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Old Mother Riley at Home (1945)



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Credited cast:
Arthur Lucan ...
Kitty McShane ...
Freddie Forbes ...
Mr. Bumpton
Richard George ...
Willer Neal ...
Wally Patch ...
Kenneth Warrington ...
Angela Barrie ...
Janet Morrison ...
Elsie Wagstaff ...
Mrs. Ginochie
Henry B. Longhurst ...
Rest of cast listed alphabetically:
Bit Part


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Release Date:

24 December 1945 (UK)  »

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Technical Specs


Sound Mix:

Aspect Ratio:

1.37 : 1
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Followed by Jungle Treasure (1951) See more »

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User Reviews

Leaving Home
10 July 2006 | by (Virginia Beach) – See all my reviews

Regular readers of my comments know that I take each movie as a special challenge. Some movies are rewarding in themselves, they intrinsically enrich or give value. Most are less than that and require work to make the experience valuable or at least interesting.

Sometimes the challenge is significant. Readers have been sending me movies to test my ability, sort of like audience members throwing chain saws to jugglers. There's a really challenging batch in my pouch right now, some Abbott and Costello nuisances, and ALL of the Mother Riley things.

Of them, this is the most challenging, which is to say that it has nothing in it that by itself is remotely interesting. There's none of the ordinary leverage you can get with bad movies: nothing in the badness is comically bad.

Its quite simply unsuccessful in its two goals.

The setup is Mrs Riley, played by a man and his on screen daughter played by his wife. She's so much younger that early in their careers they were advertised as father and daughter.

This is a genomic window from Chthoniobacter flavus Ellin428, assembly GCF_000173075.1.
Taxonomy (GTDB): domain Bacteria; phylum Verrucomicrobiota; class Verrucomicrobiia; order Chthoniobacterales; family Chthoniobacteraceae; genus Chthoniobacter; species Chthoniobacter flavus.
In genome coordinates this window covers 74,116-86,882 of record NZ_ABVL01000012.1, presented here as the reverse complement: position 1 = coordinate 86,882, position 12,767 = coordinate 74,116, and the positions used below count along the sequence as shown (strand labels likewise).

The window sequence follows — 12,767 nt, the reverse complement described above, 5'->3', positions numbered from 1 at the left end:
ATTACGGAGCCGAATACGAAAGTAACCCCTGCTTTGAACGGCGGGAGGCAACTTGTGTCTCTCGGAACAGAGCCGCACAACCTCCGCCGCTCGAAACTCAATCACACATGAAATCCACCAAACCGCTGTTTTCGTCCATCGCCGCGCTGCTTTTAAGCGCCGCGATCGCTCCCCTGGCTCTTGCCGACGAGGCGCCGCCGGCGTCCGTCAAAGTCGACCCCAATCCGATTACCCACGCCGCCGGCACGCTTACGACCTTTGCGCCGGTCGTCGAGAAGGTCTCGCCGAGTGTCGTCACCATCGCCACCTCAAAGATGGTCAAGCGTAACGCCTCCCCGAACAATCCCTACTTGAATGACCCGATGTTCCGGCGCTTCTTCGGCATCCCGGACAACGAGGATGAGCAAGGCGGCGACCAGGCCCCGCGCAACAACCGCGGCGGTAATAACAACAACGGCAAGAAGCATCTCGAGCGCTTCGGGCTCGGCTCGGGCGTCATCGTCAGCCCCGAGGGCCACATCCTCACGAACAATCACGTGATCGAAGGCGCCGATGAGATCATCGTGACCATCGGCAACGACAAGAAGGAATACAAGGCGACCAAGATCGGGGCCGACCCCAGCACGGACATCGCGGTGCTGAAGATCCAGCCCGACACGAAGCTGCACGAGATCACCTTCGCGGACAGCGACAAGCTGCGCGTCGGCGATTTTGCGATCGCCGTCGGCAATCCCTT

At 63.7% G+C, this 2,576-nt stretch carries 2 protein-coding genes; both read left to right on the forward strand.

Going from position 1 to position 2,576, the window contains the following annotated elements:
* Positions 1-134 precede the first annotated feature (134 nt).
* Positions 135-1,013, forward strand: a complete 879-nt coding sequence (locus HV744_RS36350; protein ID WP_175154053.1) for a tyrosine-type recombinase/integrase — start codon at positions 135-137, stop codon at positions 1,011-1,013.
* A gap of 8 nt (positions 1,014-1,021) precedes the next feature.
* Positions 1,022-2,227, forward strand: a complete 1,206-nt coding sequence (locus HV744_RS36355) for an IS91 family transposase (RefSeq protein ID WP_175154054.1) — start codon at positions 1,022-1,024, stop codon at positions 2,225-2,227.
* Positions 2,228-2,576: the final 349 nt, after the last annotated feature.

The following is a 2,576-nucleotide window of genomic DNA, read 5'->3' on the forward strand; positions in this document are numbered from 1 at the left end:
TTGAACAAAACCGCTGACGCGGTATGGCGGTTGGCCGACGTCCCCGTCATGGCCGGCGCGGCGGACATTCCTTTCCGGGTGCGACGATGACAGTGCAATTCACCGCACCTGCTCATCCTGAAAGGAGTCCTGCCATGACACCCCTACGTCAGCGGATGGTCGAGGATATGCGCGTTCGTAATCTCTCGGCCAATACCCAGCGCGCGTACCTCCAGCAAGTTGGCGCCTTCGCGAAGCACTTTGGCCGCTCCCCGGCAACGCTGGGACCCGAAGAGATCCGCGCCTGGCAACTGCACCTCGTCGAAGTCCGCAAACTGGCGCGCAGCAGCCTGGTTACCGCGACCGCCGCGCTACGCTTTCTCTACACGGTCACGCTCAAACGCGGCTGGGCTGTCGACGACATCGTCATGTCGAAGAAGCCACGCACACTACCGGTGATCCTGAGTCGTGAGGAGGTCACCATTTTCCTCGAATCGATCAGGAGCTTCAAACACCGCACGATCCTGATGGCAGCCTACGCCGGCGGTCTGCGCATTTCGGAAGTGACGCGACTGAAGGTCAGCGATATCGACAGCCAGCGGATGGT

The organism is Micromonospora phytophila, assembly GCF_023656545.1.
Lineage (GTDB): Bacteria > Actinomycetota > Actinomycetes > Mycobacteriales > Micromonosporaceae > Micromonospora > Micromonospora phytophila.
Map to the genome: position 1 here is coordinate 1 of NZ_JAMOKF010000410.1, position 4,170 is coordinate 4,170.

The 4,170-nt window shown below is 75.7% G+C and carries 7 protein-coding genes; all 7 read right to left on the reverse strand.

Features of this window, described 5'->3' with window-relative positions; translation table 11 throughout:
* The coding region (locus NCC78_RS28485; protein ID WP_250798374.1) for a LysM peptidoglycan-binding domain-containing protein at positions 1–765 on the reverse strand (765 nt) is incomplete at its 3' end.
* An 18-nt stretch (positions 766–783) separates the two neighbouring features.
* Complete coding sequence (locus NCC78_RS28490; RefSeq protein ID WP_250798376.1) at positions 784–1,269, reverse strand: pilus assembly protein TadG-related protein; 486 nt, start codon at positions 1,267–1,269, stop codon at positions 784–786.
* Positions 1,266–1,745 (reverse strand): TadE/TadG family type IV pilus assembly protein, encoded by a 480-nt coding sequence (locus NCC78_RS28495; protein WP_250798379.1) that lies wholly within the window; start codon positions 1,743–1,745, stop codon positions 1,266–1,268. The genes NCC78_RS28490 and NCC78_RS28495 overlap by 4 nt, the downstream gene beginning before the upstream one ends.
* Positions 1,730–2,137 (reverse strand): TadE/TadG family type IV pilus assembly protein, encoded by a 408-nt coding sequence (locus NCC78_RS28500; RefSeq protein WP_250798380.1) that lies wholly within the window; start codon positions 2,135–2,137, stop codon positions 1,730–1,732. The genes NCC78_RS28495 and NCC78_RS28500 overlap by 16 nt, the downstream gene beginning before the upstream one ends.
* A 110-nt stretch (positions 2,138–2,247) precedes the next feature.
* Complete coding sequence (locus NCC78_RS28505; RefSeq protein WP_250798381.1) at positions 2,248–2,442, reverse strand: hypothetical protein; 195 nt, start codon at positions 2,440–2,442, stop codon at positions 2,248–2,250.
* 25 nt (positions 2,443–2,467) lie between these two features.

She's alarmingly unattractive. Mrs Riley is nauseatingly unfunny. Usually when jokes don't work, it is because there's a certain ticklish spot that some folks have and you just fall out of the demographic. So you can dismiss it as bad humor, but in doing so you acknowledge that it IS humor.

The funny bit with Mrs Riley is rooted in the Bristish class system and a specific niche. This is a lot like Eddie Murphy playing a fat black mama. We all know the type. We all recognize what Murphy is playing with. But in 50 years, that stereotype will be gone, the class structure will have mutated and the riff will be completely incomprehensible because its center will have evaporated.

Well, that's what happened here. The joke about a specific type of old bag may have had resonance in its time and place — it surely did. But now, it is fossilized humor.

The story is unique for the Riley serious, I think. It tries to have the old family lost and regained plot. Well, that I can be sure of is merely incompetent.

Ted's Evaluation -- 1 of 3: You can find something better to do with this part of your life.

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